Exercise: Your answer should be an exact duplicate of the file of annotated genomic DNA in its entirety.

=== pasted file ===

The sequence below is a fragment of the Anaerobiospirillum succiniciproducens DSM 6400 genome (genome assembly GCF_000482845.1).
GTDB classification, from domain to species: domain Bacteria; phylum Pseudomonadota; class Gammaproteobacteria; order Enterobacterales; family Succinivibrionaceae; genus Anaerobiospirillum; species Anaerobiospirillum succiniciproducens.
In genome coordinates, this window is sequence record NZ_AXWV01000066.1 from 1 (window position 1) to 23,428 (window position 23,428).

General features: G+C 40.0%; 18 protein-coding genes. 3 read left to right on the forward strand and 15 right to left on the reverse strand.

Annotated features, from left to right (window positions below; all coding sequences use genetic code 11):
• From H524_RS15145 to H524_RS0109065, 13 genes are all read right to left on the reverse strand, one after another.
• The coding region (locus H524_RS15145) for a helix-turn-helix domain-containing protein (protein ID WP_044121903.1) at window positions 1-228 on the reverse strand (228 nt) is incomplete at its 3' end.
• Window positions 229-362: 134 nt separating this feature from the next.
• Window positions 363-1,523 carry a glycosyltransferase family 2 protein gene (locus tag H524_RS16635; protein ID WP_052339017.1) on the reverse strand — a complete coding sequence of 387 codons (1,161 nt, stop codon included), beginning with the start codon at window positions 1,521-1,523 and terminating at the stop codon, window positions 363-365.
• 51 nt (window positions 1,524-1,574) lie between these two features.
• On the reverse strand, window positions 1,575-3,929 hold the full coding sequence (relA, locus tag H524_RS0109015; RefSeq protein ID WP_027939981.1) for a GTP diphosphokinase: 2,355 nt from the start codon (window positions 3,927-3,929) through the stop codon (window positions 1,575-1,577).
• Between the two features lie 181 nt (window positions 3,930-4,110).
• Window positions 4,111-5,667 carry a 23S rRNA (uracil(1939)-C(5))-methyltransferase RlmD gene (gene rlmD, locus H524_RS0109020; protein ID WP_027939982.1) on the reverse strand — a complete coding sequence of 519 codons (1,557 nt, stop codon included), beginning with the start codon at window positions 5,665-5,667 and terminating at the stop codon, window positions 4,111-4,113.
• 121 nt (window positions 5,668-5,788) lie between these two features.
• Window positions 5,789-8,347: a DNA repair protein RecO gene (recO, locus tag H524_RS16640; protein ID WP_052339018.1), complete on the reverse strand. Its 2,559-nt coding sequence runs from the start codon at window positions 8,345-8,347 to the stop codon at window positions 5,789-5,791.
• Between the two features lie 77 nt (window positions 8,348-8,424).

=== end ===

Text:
The sequence below is a fragment of the Anaerobiospirillum succiniciproducens DSM 6400 genome (genome assembly GCF_000482845.1).
GTDB classification, from domain to species: domain Bacteria; phylum Pseudomonadota; class Gammaproteobacteria; order Enterobacterales; family Succinivibrionaceae; genus Anaerobiospirillum; species Anaerobiospirillum succiniciproducens.
In genome coordinates, this window is sequence record NZ_AXWV01000066.1 from 1 (window position 1) to 23,428 (window position 23,428).

General features: G+C 40.0%; 18 protein-coding genes. 3 read left to right on the forward strand and 15 right to left on the reverse strand.

Annotated features, from left to right (window positions below; all coding sequences use genetic code 11):
• From H524_RS15145 to H524_RS0109065, 13 genes are all read right to left on the reverse strand, one after another.
• The coding region (locus H524_RS15145) for a helix-turn-helix domain-containing protein (protein ID WP_044121903.1) at window positions 1-228 on the reverse strand (228 nt) is incomplete at its 3' end.
• Window positions 229-362: 134 nt separating this feature from the next.
• Window positions 363-1,523 carry a glycosyltransferase family 2 protein gene (locus tag H524_RS16635; protein ID WP_052339017.1) on the reverse strand — a complete coding sequence of 387 codons (1,161 nt, stop codon included), beginning with the start codon at window positions 1,521-1,523 and terminating at the stop codon, window positions 363-365.
• 51 nt (window positions 1,524-1,574) lie between these two features.
• On the reverse strand, window positions 1,575-3,929 hold the full coding sequence (relA, locus tag H524_RS0109015; RefSeq protein ID WP_027939981.1) for a GTP diphosphokinase: 2,355 nt from the start codon (window positions 3,927-3,929) through the stop codon (window positions 1,575-1,577).
• Between the two features lie 181 nt (window positions 3,930-4,110).
• Window positions 4,111-5,667 carry a 23S rRNA (uracil(1939)-C(5))-methyltransferase RlmD gene (gene rlmD, locus H524_RS0109020; protein ID WP_027939982.1) on the reverse strand — a complete coding sequence of 519 codons (1,557 nt, stop codon included), beginning with the start codon at window positions 5,665-5,667 and terminating at the stop codon, window positions 4,111-4,113.
• 121 nt (window positions 5,668-5,788) lie between these two features.
• Window positions 5,789-8,347: a DNA repair protein RecO gene (recO, locus tag H524_RS16640; protein ID WP_052339018.1), complete on the reverse strand. Its 2,559-nt coding sequence runs from the start codon at window positions 8,345-8,347 to the stop codon at window positions 5,789-5,791.
• Between the two features lie 77 nt (window positions 8,348-8,424).